Granny, what happened in Brexit?
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In years to come, I am dreading the point at which an inquisitive (and probably bespectacled) grandchild sidles up to me with a homework jotter and asks the question: “Granny, what really happened during Brexit?” because in all honesty I will not have a clue how to answer.
Will I tell them about David Cameron running scared of Boris and Nigel, and bullishly putting an ill-worded question to a country who hadn’t a clue what the implications of leaving the EU might be? I might talk of the incredulity that a marginal majority of the voting public had believed the lies printed on the side of buses, and that although not officially binding, the Conservative government chose to treat the referendum as such.
Will I talk about Theresa May’s snap general election and loss of majority, which forced her to rely on the DUP for support, or her clear-as-mud explanation that "Brexit means Brexit"? Perhaps I will mention that although she had originally been a remainer, she doggedly and stubbornly refused to allow a second referendum until beyond the point at which we, as a united nation, might ever recover from being the political laughing stock of the world.
I might talk of the panic about post-Brexit food and medicine shortages, or about Europeans who have lived, worked and paid taxes here for decades being forced to produce ages-old documentation to prove their right to stay here.
Most likely I will tell of the utter boredom that Brexit brought to the country
Or I might explain that it was over a year into the process before anyone realised the devastating consequences that the reintroduction of a hard border in Ireland might bring, and that really, there seemed – right to the wire – to be no workable solution to that.
But most likely I will tell of the utter boredom that Brexit brought to the country. I’ll talk of how it dominated national news coverage for months on end in a story that moved so slowly, yet at the same time changed by the minute, making it impossible for anyone but Laura Kuenssberg to retain interest and/or keep up.
That almost every utterance from Downing Street was met with the nation rolling its collective eyes, and that it divided families, and the country.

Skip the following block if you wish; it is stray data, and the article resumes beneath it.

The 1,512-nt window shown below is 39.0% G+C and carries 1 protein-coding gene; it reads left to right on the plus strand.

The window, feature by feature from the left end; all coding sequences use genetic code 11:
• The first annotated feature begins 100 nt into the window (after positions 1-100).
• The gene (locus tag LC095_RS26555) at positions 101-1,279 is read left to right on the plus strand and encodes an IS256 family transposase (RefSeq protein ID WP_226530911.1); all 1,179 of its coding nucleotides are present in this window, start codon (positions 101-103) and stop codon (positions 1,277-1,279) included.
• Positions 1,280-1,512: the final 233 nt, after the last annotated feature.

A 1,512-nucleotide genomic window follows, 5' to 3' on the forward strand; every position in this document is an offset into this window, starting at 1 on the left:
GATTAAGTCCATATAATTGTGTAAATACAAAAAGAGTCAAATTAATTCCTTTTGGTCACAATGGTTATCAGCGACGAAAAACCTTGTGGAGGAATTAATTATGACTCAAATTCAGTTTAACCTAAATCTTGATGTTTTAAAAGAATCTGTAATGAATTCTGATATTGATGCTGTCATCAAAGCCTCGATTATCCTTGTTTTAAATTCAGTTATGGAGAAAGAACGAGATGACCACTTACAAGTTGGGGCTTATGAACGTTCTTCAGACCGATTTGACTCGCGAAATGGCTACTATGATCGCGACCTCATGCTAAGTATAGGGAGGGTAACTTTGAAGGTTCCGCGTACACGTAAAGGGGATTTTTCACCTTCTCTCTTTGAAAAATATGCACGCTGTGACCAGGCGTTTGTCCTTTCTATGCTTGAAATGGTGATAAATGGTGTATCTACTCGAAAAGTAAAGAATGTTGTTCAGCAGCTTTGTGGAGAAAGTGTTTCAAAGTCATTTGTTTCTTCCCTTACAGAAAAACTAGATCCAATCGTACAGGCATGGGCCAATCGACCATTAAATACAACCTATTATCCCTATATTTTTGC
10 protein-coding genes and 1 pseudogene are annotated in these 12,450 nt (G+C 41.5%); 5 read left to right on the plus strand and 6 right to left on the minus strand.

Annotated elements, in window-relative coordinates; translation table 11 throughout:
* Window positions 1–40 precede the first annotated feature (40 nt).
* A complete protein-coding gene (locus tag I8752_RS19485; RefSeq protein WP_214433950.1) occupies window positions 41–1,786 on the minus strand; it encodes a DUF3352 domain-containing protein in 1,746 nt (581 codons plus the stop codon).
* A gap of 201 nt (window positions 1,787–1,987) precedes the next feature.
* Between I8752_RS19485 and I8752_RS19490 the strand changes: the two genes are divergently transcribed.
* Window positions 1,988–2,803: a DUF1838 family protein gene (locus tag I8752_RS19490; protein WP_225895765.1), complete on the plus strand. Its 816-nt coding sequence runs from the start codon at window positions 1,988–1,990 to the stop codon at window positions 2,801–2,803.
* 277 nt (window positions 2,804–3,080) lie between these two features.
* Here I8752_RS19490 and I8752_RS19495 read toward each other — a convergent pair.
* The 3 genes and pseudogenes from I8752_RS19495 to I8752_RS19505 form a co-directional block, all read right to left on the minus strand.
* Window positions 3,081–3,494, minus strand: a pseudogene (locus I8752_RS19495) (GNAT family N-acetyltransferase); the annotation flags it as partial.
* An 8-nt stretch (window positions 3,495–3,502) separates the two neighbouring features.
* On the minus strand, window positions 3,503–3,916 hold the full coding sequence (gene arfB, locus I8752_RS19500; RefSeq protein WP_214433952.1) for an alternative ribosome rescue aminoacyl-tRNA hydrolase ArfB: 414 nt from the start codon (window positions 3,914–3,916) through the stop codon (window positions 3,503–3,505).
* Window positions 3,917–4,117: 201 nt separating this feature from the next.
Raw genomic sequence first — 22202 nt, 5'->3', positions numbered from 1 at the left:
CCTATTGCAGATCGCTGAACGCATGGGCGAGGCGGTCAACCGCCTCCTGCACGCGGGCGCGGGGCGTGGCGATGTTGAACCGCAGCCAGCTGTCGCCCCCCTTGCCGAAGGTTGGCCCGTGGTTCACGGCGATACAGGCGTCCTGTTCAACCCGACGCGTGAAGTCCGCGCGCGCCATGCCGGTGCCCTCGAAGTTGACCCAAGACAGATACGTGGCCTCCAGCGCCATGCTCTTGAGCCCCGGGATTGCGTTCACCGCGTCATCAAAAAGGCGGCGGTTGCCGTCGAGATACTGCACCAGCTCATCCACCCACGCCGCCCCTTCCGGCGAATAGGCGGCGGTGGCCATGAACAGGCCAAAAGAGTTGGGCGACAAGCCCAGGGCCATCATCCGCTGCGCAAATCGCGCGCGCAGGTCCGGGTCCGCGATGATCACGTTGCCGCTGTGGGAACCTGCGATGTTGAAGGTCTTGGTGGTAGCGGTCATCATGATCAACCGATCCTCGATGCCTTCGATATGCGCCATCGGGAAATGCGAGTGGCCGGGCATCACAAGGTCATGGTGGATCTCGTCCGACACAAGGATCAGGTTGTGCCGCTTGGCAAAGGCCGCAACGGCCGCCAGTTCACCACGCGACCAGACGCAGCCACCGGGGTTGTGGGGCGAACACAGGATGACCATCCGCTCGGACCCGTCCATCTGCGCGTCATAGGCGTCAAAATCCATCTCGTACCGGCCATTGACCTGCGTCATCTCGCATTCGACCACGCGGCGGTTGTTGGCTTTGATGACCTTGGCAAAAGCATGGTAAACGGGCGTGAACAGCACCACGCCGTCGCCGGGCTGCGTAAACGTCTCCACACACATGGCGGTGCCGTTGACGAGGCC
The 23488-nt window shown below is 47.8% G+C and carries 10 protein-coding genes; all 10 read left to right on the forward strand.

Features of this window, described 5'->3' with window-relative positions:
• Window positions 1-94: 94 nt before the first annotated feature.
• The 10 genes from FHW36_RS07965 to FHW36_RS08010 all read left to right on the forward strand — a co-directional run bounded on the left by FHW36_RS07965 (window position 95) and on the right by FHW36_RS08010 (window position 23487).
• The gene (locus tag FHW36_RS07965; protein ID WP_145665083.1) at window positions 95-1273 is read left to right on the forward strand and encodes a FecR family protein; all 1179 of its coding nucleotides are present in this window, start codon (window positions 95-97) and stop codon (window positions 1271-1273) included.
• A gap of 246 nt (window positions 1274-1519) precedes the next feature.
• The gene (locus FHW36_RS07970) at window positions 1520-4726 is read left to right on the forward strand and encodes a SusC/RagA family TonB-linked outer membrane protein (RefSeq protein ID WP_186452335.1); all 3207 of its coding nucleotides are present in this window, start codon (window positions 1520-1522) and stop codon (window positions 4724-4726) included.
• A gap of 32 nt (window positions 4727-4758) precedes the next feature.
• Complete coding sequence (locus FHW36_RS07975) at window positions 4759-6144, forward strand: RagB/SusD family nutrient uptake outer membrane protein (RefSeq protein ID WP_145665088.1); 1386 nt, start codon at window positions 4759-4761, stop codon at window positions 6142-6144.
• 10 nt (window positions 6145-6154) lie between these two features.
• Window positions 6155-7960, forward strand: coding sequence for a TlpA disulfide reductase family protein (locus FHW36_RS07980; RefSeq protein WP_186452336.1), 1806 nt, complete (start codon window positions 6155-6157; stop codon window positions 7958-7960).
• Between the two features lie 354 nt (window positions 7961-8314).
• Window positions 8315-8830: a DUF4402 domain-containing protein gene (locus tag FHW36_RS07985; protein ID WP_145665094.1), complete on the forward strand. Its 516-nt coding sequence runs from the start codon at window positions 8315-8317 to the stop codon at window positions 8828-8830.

Where was Her Majesty’s opposition? Snoozing, it seemed.
I will tell this mythical future grandchild of mine that I was embarrassed, when on holiday in Europe, by my inability to explain to lovely people in Greece, Spain and France why we wanted to leave them (I didn’t). And I will apologise to my grandchild that we did this to their country.
What a mess. What an absolute mess.
Gaelic Duo – the campaign is on!
A couple of months ago I boasted in these pages that I was re-learning my school-days German, with the help of a little green owl. I was then on Day 21 of the Duolingo programme, immersed in vocab for families and numbers. I’m now on Day 67 of an unbroken streak, currently grappling with accusative pronouns and stories about date nights and camping.
At the time I questioned why Gaelic wasn’t available on Duolingo – thankfully the case has been taken up by someone far more influential than I am. The anonymous brains behind the DailyGael.com spoof news site have launched a social media campaign, and with a Twitter following of more than 1200 in just a fortnight, they are lobbying hard for it to become a reality.
The first step will be to get the language into Duolingo’s "incubator" stage – from there native and proficient learners will be asked to contribute to the lessons being translated and uploaded. If you can offer your services, get in touch with @ScotsGaelicDuo via Twitter.
Wilson MacLeod, professor of Gaelic, Celtic and Scottish studies at the University of Edinburgh, has likened Gaelic getting on Duolingo to a film being given distribution by a major studio.
Interest in the language across Scotland is increasing, partly thanks to "the Outlander effect", and as more parents send their children to Gaelic-medium schools, people are becoming aware that bilingualism is beneficial in keeping our brains and our thinking fluid and flexible.
I will watch with interest and, in the meantime, keep plugging away with the German. It might be handy, the way Brexit is going…
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